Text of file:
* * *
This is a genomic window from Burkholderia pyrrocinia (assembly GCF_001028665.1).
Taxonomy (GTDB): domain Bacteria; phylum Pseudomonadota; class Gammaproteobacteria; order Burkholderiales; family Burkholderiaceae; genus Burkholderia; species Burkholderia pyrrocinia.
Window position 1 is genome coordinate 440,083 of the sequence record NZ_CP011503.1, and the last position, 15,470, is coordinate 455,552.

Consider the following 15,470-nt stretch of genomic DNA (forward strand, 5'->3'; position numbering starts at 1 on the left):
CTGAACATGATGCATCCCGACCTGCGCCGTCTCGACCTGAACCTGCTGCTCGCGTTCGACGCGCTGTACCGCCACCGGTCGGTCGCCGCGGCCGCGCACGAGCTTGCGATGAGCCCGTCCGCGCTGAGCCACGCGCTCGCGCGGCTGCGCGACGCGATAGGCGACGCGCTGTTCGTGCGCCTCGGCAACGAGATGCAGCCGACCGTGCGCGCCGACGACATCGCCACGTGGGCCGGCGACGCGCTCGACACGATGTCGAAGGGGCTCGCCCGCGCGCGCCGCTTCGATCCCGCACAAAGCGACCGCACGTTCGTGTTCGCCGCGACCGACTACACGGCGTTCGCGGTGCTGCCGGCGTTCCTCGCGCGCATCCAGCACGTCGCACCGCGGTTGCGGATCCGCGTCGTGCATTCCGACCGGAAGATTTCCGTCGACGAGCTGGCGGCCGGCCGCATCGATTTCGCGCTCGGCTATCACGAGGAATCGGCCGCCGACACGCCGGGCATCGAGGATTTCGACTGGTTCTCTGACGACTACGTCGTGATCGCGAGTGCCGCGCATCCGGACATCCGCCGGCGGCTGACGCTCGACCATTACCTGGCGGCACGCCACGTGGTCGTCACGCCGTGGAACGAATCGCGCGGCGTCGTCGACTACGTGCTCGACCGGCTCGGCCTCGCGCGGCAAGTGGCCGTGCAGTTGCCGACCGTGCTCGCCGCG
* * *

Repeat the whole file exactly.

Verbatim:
This is a genomic window from Burkholderia pyrrocinia (assembly GCF_001028665.1).
Taxonomy (GTDB): domain Bacteria; phylum Pseudomonadota; class Gammaproteobacteria; order Burkholderiales; family Burkholderiaceae; genus Burkholderia; species Burkholderia pyrrocinia.
Window position 1 is genome coordinate 440,083 of the sequence record NZ_CP011503.1, and the last position, 15,470, is coordinate 455,552.

Consider the following 15,470-nt stretch of genomic DNA (forward strand, 5'->3'; position numbering starts at 1 on the left):
CTGAACATGATGCATCCCGACCTGCGCCGTCTCGACCTGAACCTGCTGCTCGCGTTCGACGCGCTGTACCGCCACCGGTCGGTCGCCGCGGCCGCGCACGAGCTTGCGATGAGCCCGTCCGCGCTGAGCCACGCGCTCGCGCGGCTGCGCGACGCGATAGGCGACGCGCTGTTCGTGCGCCTCGGCAACGAGATGCAGCCGACCGTGCGCGCCGACGACATCGCCACGTGGGCCGGCGACGCGCTCGACACGATGTCGAAGGGGCTCGCCCGCGCGCGCCGCTTCGATCCCGCACAAAGCGACCGCACGTTCGTGTTCGCCGCGACCGACTACACGGCGTTCGCGGTGCTGCCGGCGTTCCTCGCGCGCATCCAGCACGTCGCACCGCGGTTGCGGATCCGCGTCGTGCATTCCGACCGGAAGATTTCCGTCGACGAGCTGGCGGCCGGCCGCATCGATTTCGCGCTCGGCTATCACGAGGAATCGGCCGCCGACACGCCGGGCATCGAGGATTTCGACTGGTTCTCTGACGACTACGTCGTGATCGCGAGTGCCGCGCATCCGGACATCCGCCGGCGGCTGACGCTCGACCATTACCTGGCGGCACGCCACGTGGTCGTCACGCCGTGGAACGAATCGCGCGGCGTCGTCGACTACGTGCTCGACCGGCTCGGCCTCGCGCGGCAAGTGGCCGTGCAGTTGCCGACCGTGCTCGCCGCG